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Not a victimless crime - forklift theft explored

30 January 2017

Handling & Storage Solutions explores forklifts thefts and fraud with a focus on recent incidents, and advice on what you can do if it happens to you.

Two thieves were caught for their part in the theft of six forklift trucks from the premises of Windsor Materials Handling in Hull.

One of them was caught after leaving a fingerprint on the gate. The thieves used the firm's own forklifts to force open the gate, and load them onto a recovery truck stolen earlier.

The thefts took place over a weekend in July, Hull Crown Court was told.

CCTV showed a thief climb over the wire fence and use a forklift to lift the 15ft gate off its rollers. He then made a call on his mobile, and 30 minutes later the stolen recovery truck.

Two forklifts were driven away, with six taken in total over the weekend.

The forklifts, only one of which was recovered, were worth £70,000, while £15,000 of damage was caused to the gate.

Windsor Materials Handling MD Stephen Burton said: “Unfortunately, plant theft is far too common. It puts companies and jobs under further pressure and we should not accept it as a victimless crime or inevitable cost of doing business.”

Criminals have varying MO, where some will break into depots and steal trucks, others are investing in the means to defraud companies, posing as legitimate customers. 

Endeavour Forklifts is one company to fall victim to such a fraud.

They hired out a forklift to a customer in Sheffield, only for the customers to vanish into thin air and the forklift with it. 

What is so disturbing about the case is that the company in question appeared to have strong credentials, the criminals setting up the company had clearly gone to a lot of trouble.

When Endeavour checked the company out, it found a firm that had a very good credit score, had filed returns at Companies House, and provided a copy of its hired-in plant insurance.

All appeared to be in order, but when Endeavour did not hear from company after the truck had been hired and it could not be reached on the phone, alarm bells started to ring.

A success story

When forklift distributor Forkway found seven trucks missing from a locked yard, its engineers made enquiries around the trading estate and discovered that two low-loaders had arrived during the night and had driven off with the trucks. Armed with this information, police were able to track the route taken by the get-away vehicles to a location close to the M27.

In the meantime, a Stolen Truck Alert had been circulated and almost immediately a member of the Association contacted Forkway to advise that they had been sold a number of the machines.

As a result of this tip-off and enquiries undertaken by both the police and the company itself, within 24 hours the culprits were identified: one of them had previously worked for Forkway and was still working in the industry. Forkway’s investigations revealed that he had stolen from his current employer who had not reported their thefts.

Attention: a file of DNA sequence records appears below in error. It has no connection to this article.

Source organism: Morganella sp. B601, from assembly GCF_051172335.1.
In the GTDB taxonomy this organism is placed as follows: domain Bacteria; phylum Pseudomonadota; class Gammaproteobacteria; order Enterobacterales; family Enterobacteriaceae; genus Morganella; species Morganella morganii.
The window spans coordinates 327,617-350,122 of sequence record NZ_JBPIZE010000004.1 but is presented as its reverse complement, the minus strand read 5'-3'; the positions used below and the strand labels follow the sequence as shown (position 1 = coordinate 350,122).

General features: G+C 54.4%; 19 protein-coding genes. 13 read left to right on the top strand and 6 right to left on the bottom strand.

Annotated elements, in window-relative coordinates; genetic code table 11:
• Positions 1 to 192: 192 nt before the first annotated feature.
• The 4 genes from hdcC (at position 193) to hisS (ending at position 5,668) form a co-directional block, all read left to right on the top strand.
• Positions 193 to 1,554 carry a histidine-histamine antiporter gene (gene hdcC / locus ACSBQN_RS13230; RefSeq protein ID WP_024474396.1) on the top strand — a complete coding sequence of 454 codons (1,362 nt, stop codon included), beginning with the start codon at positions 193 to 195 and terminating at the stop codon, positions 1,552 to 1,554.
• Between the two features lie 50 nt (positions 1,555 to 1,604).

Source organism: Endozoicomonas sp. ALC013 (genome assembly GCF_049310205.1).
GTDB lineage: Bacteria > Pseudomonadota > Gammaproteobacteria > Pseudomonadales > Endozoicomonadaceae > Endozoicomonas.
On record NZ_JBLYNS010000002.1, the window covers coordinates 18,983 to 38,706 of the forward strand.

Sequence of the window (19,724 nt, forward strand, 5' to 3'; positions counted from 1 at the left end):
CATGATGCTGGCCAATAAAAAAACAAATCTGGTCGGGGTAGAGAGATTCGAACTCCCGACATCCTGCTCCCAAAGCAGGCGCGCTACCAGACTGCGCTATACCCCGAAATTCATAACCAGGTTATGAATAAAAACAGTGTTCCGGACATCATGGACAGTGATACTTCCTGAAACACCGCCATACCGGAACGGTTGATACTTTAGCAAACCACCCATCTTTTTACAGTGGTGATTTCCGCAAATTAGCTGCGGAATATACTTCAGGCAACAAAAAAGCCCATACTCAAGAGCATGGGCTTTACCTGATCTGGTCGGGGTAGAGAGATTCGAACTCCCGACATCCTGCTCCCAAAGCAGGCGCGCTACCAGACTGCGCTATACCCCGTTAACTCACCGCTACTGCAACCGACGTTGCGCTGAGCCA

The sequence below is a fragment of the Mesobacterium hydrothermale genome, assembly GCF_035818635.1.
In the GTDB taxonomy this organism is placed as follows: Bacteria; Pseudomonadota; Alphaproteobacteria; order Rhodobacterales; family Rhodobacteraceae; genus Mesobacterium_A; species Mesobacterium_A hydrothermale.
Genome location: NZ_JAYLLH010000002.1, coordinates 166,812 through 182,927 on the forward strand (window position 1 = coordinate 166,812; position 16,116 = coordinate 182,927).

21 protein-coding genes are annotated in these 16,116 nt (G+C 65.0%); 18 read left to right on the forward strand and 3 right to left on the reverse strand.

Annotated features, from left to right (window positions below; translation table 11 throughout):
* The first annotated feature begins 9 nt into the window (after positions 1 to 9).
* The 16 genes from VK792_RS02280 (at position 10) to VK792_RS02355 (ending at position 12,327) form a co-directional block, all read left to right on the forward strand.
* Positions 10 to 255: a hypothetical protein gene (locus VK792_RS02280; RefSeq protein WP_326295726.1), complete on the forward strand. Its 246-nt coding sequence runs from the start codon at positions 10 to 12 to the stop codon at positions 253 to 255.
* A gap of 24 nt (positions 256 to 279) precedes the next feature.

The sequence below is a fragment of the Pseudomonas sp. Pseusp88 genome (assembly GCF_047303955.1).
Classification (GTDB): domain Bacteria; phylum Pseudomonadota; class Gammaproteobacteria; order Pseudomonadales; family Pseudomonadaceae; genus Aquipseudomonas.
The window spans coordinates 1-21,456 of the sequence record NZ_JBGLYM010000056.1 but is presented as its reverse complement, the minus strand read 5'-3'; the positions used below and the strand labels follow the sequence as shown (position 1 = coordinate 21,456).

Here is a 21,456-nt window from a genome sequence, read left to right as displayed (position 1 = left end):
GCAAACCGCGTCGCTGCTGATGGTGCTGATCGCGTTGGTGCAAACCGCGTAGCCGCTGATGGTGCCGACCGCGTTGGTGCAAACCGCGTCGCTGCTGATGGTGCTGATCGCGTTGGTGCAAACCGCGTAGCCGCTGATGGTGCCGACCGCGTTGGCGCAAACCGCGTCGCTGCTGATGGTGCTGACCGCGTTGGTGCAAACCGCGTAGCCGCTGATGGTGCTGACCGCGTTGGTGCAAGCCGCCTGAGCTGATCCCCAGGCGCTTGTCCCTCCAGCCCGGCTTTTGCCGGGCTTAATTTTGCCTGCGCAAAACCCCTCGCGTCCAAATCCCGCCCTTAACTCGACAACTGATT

The Forkway equipment was returned and, by way of a “thank you”, two trucks were sold at a heavily discounted price to the dealership that had provided the vital information regarding the identity of the perpetrators.

Martyn Fletcher, MD of Forkway: “My advice would be to never leave anything of any value in your yard, even if it isn’t in a prominent place. Always lock trucks inside a building. If you are unfortunate enough to be robbed, then you need to work very closely with the police and be persistent in seeking updates and, if appropriate, follow up your own enquiries. To the police ours was a relatively minor crime so it was only by harrying them repeatedly did we obtain justice with two of the felons convicted.”

Endeavour MD Jason Reynolds said: “We went out to site and spoke to the security team who said the truck had been loaded after arrival and was gone. It happened to other plant hirers as well.

“The police are involved, I think we are looking at organised crime here, and the truck is probably out of the country, where it is easier to sell.”

The stinger is the truck was a new 3 tonne diesel Mitsubishi counterbalance truck with a hired-in clamp.

“We’ve had to pay for both, and taken quite a hit. Talking to other dealers, its a common problem, we’ve heard of some having trucks stolen on fraudulent credit cards.

“We have reviewed all of our processes, we did all we could, as you can’t know everyone personally.”

Jason has added the forklift to the Stolen Truck Database run by the FLTA.

The Stolen Truck Alert was originally for the exclusive use of FLTA members, but the Association recently extended its scope and availability by offering open access to its Stolen Truck Database which can be accessed at: https://fork-truck.org.uk/best-practice-advice/stolen-truck-database

Members of the Association will still receive Alerts but can find greater detail by interrogating the Stolen Truck Database.

Windsor Materials Handling MD Stephen Burton added: “We fully support any efforts to improve the traceability of stolen equipment and bring criminals to account. Technology plays a part, but our case shows that a determined thief will do whatever they can to exploit any situation, so as an industry we can, and must, work together to stamp out the trade in stolen equipment.”